In November 2017, my wife and I were given tickets to the Albany Symphony Orchestra by friends who couldn’t use them. Coincidentally, another couple of friends were also given tickets.
The Rite of Spring by Igor Stravinsky was the piece played in the second half of the program. I used to play this music every vernal equinox. I fell out of the habit , but I don’t know why, as it’s one of my favorite pieces.
Andrew Appel’s review in the 20 November Times Union describes it well: “it requires that we listen to music in a way not demanded by any other work… Brutal energy, fragmented melodies, repeated rhythmical figures that are hard to define but impossible to ignore…”
Well, if you put it like THAT, no wonder The Rite of Spring incited a riot in a Paris theater premiere of the ballet in 1913.
“The tumult began not long after the ballet’s opening notes — a meandering and eerily high-pitched bassoon solo that elicited laughter and derision from many in the audience. The jeers became louder as the orchestra progressed into more cacophonous territory, with its pounding percussion and jarring rhythms escalating in tandem with the tensions inside the recently opened Théâtre des Champs-Élysées.”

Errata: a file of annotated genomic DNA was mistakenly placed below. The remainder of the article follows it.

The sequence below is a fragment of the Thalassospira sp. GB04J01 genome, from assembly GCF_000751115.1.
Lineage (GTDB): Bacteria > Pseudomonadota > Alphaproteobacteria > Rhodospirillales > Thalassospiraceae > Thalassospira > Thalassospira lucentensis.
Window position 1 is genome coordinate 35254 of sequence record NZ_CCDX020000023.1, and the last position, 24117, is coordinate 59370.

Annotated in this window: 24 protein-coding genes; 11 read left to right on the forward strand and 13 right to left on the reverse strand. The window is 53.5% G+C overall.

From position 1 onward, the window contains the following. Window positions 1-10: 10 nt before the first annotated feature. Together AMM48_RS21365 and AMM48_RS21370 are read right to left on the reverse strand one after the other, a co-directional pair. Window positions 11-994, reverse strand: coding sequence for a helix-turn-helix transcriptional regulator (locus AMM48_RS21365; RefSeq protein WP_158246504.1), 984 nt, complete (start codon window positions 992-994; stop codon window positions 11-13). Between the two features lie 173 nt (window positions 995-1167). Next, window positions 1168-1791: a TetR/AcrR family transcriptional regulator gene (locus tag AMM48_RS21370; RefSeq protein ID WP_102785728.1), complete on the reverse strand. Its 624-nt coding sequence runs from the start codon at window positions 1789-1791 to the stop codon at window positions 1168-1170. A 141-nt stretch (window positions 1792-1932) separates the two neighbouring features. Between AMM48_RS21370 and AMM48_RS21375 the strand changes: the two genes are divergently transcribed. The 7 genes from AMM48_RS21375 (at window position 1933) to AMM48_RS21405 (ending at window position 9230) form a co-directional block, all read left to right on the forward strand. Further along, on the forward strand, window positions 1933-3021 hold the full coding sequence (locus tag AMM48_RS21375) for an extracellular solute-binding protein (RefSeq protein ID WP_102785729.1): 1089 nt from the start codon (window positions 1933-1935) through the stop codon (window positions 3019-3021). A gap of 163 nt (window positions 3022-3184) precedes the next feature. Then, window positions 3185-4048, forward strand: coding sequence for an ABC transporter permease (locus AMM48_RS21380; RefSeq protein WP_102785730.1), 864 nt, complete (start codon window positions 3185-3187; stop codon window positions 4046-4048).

As often as I listen to CDs and LPs and YouTube videos, there is something especially satisfying about hearing music in person. Even when a piece is familiar, and theoretically boring in the recording – think Ravel’s Bolero, which we also heard at the ASO a few seasons ago – it can really become vibrant in the live setting. After the performance of the Rite of Spring, conductor David Alan Miller rightly required about three-quarters of the orchestra, section by section, to take a bow.
So I loved it, my wife loved it. The guy who had gotten one of the other tickets did NOT love it, but I’m sure he did not riot.
Listen to The Rite of Spring:
BBC Proms 2013 – François-Xavier Roth conducts, after 6-minute introduction